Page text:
Back to Annual Meeting
Can Laser Assisted Indocyanine Green Angiography Detect Venous Congestion more Reliably than Clinical Assessment in a Rat Venous Occlusion Model?
Ahmed E. Nasser, MD, Mitchell Fourman, MPhil, Robert P. Gersch, PhD, Hsingli Hsi, MS, Breet T. Phillips, MD, Alexander B. Dagum, MD, Mark A. Gelfand, MD, Duc T. Bui, MD.
Stony Brook University Hospital, Stony Brook, NY, USA.
Venous Congestion is the top cause for free flap failure and has an incidence that is four times that of arterial thrombosis. Postoperative diagnosis of a congested flap still relies on clinical observation as the gold standard. Studies have shown that revision of venous anastomosis is more successful in the first 24-48 hours. We hypothesized that in a rat lower limb venous congestion model, Laser Assisted Indocyanine Green Angiography (LAICGA) can detect venous congestion and differentiate between a congested and non-congested limb more reliably than clinical observation.
A severe model of lower limb venous congestion was created by bilateral amputation of the lower extremities of male Sprague Dawley rats weighing 250-300g at the level of the proximal femur while preserving only the femoral artery, femoral vein and femur intact. One limb had the femoral vein occluded at its most distal point (near the inguinal ligament) and was compared to contralateral sham control. Complete venous occlusion was achieved by suture ligature (n=5), whereas partial venous occlusion was achieved by surrounding the vein with a micro-tube (polyethylene or silicon) of varying inner diameter to achieve 75% (n=6), 85% (n=4) and 92% (n=4) occlusion respectively. Approximately 10 minutes after occlusion, pictures of the feet were taken before and after a 10 minute scan using LAICGA. Clinical assessment of the pictures was done by a blinded plastic surgeon to determine the occurrence of occlusion and whether it warranted surgical intervention.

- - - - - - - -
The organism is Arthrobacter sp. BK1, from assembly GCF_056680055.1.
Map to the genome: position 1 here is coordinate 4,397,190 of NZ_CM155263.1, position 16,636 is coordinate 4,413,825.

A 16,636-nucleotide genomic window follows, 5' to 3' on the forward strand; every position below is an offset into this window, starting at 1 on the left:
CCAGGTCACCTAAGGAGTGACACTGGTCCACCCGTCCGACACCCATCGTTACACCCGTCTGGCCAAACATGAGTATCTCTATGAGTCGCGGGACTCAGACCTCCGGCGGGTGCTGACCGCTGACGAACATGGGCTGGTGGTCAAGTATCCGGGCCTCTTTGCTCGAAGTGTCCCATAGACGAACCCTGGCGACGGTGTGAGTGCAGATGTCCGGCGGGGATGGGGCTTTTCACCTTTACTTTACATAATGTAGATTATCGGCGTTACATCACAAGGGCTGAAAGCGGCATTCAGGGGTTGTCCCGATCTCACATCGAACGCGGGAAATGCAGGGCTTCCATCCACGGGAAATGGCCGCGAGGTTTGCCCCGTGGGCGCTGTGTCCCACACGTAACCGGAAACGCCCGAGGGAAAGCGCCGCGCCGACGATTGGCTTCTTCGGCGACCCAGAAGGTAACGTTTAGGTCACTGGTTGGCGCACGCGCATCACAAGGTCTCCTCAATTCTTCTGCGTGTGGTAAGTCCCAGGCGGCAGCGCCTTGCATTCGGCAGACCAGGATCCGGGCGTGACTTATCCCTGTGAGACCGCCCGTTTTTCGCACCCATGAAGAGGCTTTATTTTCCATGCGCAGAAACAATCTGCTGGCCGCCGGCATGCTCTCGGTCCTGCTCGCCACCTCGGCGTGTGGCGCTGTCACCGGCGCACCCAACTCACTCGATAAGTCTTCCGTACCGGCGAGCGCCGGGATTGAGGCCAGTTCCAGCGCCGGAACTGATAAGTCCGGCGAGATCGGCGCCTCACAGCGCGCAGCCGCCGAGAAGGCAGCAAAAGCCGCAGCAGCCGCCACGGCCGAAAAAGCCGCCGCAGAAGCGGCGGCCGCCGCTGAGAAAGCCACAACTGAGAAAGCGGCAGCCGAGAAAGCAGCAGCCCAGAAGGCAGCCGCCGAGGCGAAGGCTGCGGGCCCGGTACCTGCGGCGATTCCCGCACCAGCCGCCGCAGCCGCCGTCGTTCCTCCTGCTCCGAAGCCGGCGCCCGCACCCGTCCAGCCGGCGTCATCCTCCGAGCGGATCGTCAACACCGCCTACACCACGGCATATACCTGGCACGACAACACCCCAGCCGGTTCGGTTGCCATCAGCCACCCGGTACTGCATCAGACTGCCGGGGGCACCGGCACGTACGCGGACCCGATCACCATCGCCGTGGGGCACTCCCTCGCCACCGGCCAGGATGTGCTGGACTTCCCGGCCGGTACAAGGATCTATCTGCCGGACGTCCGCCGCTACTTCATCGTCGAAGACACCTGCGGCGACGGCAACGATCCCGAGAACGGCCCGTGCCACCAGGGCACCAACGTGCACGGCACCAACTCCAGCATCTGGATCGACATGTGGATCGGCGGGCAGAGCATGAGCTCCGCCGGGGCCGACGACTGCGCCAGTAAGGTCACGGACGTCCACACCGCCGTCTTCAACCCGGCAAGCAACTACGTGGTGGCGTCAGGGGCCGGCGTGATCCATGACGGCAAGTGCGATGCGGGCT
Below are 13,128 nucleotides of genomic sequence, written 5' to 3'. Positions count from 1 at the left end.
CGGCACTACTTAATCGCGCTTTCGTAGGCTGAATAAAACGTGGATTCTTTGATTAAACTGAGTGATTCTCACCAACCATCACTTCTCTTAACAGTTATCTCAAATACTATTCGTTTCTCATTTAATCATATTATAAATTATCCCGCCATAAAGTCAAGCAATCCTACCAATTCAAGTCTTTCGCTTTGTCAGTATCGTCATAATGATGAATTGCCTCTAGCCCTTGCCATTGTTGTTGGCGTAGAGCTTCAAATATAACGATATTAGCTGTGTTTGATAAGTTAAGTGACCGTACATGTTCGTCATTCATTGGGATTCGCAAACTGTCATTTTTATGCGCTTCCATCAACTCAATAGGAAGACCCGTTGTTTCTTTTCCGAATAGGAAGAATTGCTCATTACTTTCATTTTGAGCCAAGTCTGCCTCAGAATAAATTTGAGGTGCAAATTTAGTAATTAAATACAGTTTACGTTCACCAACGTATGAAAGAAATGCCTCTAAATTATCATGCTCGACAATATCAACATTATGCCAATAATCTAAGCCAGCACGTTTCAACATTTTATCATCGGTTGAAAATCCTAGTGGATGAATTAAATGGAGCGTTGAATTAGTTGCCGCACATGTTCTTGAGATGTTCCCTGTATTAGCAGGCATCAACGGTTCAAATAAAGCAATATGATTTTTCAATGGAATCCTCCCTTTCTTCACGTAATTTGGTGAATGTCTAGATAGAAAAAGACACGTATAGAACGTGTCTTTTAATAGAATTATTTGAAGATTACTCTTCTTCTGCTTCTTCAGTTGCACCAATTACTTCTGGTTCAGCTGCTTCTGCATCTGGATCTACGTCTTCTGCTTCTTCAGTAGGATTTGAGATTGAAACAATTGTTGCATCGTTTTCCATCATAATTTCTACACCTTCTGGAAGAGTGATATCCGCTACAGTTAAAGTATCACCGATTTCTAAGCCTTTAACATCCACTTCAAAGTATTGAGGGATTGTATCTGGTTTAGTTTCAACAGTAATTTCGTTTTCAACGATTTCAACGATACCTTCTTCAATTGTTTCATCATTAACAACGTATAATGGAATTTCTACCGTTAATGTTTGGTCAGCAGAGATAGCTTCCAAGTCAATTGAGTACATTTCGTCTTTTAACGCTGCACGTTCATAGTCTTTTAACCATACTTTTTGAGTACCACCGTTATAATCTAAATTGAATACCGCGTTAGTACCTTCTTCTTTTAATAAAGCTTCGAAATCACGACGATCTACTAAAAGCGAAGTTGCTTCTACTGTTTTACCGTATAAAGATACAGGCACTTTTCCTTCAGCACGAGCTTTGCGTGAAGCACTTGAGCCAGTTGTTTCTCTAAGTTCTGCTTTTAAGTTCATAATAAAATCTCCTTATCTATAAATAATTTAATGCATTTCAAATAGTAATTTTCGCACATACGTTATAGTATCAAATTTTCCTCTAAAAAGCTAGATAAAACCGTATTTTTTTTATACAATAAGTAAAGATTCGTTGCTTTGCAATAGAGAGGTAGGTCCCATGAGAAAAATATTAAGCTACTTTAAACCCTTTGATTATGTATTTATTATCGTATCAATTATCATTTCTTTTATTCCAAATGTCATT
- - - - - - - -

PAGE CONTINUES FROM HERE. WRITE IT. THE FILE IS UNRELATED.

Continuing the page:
Clinical assessment by the plastic surgeon diagnosed all 5 animals as congested and that all 5 would need surgical intervention in the 100% venous occlusion group. All 4 animals in the 92% group were also diagnosed by the surgeon as congested, but only 3 of the 4 warranted surgical intervention. The 85% group showed 4 of 4 diagnosis rate but only 2 of the 4 were severe enough for intervention. Finally, in the 75% group only 1 of 5 animals (6th animal had no picture) was diagnosed as being congested and it did not warrant intervention. By comparison, LAICGA was able to detect a statistically significant difference in perfusion within the first 2 minutes (12mins from occlusion) in all animals in the 100%, 92% and 85% groups (paired t-test p=0.001, p=0.040 and p=0.030 respectively). LAICGA did not show a difference between limbs in the 75% occlusion group.
We demonstrate that LAICGA is able to reliably detect venous congestion in a rat lower extremity model at occlusion rates greater than 75%. At the same levels, clinical judgment detects venous congestion but is less reliable in determining the severity of the congestion. Despite its limitations, our model serves as a basis to further study varying venous occlusion levels, their long term effects and the role of LAICGA in diagnosis.
Back to Annual Meeting